Friday 15 April 2022

A Nice Surprise

I checked my email earlier this evening to find a nice surprise had arrived. Some of you might recall that back in December I lamented some models having "got away" without ever being photographed. One of them was a German village I made for a friendly customer called Jonathon Marcus, who was for many years an international correspondent for the BBC. Well Jonathon came across my blog, took the trouble to photograph this model and send me the results, which I very much appreciate. I enjoyed poring through these images and being reminded of what I had packed into this model, half of which I had forgotten.

This was about the last piece I made for a customer, probably in about 2010. It represents a village in central Germany: Hesse or Franconia maybe, though many would be happy to call it "generic Germany". This representation wouldn't be out of place from the late Middle ages to 1945. It could be used on the table as the two sides of one village street or else two smaller "village units". There are three houses, a barn, a church and a bunch of rustic features around them. 

Here's an overall image. The layout of each farm having a courtyard which links it to the next in a continuous facade facing the street is typical of many areas of Germany. I made it so that each enclosed area  would fit one or two of Jonathon's figure bases.

Jaegers of the Seven Years War period are posed with the model, which adds atmosphere and shows scale. I made the wicker fences by weaving some sort of fibres between posts set into the base, the same technique used in the Russian village posted a couple of months back.

The barn we see here is partially clad in overlapping planks, over the timber-framed construction. We tend to think of barns being made entirely of wood, because that's what we're used to in Britain (and the US even more so), but in most of Europe the same sort of materials were used as for houses and other buildings.

The courtyards commonly had both a person-sized door and a large gate for carts as well.

Some of the church details were cannibalised from a model railway kit by Faller. It's given a nice stained glass effect, which you can see here. My model included a walled cemetery, visible in this photo.

Another fenced enclosure for the riflemen to take cover in. Timber framing and window detailing were quite intense in some places. For the ornamental timberwork you see in some panels, I made master sections then moulded and cast them, which reduced the work a little bit.

A pigsty forms part of one yard. The occupants have their noses in the feed trough.

Here's a shed storing farm tools and wood. Partially visible to the left of it is a hen coop.

Though I say it myself, this thatched roof has come out rather nicely in texture and colour. I think I used a mixture of materials to make the thatch in this project. This one is "teddy fur", where other roofs look more like the plumbers' hemp insulation material I used to use.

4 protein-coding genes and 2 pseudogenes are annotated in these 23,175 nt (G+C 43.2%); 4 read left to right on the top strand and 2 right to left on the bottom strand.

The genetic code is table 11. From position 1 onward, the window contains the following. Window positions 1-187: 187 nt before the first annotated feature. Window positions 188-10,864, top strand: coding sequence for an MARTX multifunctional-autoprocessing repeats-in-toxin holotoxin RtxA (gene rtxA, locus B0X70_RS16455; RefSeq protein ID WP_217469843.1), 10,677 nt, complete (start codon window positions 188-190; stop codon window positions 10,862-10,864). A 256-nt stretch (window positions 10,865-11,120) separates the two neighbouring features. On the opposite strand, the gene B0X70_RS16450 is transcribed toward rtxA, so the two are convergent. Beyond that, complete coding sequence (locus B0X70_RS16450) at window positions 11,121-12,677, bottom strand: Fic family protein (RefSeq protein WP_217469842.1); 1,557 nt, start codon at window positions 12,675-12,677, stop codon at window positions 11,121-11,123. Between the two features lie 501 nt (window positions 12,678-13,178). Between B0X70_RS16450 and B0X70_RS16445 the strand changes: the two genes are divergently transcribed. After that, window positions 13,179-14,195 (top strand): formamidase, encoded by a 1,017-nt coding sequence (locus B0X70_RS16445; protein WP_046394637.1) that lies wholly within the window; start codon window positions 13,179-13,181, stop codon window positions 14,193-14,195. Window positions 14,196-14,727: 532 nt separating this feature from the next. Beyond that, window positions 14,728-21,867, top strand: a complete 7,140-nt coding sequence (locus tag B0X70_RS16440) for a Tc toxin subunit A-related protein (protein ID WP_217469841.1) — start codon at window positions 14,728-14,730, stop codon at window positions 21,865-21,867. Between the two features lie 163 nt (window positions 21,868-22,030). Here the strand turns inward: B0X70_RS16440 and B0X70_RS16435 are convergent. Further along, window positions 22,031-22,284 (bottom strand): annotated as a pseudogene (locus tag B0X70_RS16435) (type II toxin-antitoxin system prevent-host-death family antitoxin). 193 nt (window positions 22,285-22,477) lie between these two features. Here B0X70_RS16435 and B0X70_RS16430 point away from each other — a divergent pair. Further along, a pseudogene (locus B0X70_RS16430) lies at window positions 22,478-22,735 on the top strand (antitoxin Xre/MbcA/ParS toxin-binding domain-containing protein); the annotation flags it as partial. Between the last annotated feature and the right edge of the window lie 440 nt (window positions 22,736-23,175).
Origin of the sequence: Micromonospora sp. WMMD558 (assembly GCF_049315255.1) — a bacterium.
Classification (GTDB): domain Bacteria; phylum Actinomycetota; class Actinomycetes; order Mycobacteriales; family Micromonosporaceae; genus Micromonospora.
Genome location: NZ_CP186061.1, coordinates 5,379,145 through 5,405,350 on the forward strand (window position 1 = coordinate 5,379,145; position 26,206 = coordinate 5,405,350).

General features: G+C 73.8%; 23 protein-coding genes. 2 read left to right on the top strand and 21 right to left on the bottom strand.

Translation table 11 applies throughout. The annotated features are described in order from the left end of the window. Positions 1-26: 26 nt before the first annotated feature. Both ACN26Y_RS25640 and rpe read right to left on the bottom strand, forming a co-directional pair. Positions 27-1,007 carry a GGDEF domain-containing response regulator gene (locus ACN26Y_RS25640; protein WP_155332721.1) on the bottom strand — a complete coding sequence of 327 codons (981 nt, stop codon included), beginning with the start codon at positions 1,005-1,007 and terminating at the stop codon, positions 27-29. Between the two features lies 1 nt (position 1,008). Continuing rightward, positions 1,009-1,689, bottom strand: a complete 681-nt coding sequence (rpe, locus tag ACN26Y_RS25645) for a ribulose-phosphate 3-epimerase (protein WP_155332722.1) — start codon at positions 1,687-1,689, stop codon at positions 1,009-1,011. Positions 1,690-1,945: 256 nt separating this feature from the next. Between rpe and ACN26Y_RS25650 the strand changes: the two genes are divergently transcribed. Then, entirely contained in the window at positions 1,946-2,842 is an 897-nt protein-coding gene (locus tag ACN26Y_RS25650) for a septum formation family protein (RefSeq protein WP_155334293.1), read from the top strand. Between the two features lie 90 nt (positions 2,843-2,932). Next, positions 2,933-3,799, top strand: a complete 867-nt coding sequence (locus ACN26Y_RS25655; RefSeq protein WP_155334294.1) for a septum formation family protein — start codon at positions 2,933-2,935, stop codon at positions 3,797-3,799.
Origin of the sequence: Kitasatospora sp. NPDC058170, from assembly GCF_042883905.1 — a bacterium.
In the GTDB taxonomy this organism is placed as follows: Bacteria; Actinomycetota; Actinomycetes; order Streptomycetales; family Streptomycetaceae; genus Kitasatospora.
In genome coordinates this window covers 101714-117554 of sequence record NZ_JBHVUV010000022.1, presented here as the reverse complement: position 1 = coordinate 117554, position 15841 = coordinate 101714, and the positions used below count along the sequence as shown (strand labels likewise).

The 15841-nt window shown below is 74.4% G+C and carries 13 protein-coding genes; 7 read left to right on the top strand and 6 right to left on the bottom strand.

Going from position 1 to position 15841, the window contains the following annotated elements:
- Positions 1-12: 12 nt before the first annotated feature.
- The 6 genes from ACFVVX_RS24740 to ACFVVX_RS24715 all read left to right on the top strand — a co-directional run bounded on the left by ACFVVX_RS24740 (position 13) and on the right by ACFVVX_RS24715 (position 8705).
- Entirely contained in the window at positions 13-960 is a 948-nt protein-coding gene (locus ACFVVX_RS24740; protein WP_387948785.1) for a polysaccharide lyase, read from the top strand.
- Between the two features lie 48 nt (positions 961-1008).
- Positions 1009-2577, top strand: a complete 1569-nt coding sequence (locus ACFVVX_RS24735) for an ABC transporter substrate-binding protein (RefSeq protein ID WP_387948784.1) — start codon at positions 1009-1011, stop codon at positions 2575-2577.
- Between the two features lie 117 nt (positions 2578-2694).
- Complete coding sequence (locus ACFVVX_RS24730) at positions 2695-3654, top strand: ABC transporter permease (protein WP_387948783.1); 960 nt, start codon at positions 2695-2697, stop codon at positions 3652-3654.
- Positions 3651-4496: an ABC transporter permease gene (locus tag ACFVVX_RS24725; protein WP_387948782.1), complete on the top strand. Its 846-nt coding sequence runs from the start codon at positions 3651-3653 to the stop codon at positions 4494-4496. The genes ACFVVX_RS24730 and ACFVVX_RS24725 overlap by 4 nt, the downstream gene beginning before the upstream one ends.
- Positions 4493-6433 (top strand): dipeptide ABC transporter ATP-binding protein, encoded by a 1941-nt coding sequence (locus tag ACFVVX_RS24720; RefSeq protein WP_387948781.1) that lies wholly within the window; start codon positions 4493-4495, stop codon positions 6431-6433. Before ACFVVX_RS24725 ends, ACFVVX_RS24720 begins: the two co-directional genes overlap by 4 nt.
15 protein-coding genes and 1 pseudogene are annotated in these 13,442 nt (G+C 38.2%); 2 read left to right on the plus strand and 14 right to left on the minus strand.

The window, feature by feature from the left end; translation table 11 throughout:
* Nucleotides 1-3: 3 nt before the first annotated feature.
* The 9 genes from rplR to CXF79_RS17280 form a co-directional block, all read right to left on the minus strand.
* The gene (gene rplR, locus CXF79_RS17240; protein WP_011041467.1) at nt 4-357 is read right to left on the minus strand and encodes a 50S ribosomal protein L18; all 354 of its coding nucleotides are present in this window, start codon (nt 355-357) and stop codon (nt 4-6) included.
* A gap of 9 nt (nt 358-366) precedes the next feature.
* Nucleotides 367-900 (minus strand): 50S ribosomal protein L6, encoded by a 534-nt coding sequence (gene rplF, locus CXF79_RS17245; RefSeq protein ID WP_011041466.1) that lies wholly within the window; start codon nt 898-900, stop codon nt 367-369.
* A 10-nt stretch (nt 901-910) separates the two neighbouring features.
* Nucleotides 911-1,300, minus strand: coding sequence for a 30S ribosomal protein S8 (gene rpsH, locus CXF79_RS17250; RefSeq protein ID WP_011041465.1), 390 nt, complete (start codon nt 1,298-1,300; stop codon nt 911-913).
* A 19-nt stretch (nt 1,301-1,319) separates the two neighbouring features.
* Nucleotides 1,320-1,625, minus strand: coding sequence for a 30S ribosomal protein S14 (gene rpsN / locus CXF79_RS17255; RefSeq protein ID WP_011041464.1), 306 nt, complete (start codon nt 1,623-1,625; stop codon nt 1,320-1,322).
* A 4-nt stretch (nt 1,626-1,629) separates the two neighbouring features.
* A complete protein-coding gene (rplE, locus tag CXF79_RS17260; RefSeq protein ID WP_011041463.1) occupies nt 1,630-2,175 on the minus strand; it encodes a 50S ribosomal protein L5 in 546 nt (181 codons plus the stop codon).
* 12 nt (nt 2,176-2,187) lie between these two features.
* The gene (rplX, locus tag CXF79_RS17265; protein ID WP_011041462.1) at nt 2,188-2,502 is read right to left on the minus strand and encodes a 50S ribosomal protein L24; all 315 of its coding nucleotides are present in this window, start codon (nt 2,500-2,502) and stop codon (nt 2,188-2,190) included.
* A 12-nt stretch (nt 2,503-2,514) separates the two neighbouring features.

1. Fantastic work again Joghn....and good on Jonathan for taking the trouble to send you the images so that we all get the pleasure of seeing this wonderful village.

  2. BRAVO! that a set of images of your past works made it back to you.

  3. Wonderful work as always John and well done on Jonathan Marcus for taking the time to send in photos of your work:).

  4. Inspiring JB. Your 'generic German' village modules are among my favourites. Phil

  5. That is a wonderful piece and amazing work. I'm sure you're glad you got some photos and I certainly am glad.


  6. Beautiful... I really like the colour and the texture of the thatch roofing especially.

  7. great to see this one John - never seen it before and the mix of building materials and textures looks fantastic.
    Are you back to making stuff for yourself now?

  8. Thankyou all. I think this was as good a model as I ever got to make. The format of being just two big, fixed units, allowed for more of diorama-type detail than my usual approach permits. Normally I make village bases with a "perimeter" of hedge, fence, trees, etc, and then freestanding buildings which can be moved out of the way when troops occupy the place. It's the most functional way, but gives slightly less opportunity for picturesque detail. The last villages I made were for 1866 Bohemia, which will be photographed and posted here at some point. Hopefully I got the functionality and still 90% of the looks, but you can judge for yourselves when we get to that point!

    Simon, I have made some stuff for myself on and off over recent years, which will get posted in due course. My big project currently is writing rules for the Franco-Prussian War (and completing artillery master models for the Perrys range). That's 80% complete, so I hope there will be terrain for 1870 France on my workbench later this year. I actually made some nice little earthworks for an 1870 battlefield this week, as a bit of a side project. Small pieces and quite simple, but they look the part and the method should be fairly "accessible" for people to copy. I will photograph and post in due course.

  9. Brilliant work! Right up my street.

  10. Absolutely fantastic - the little details are wonderful and the overall effect is sublime. Very kind of your customer to photograph it for you too!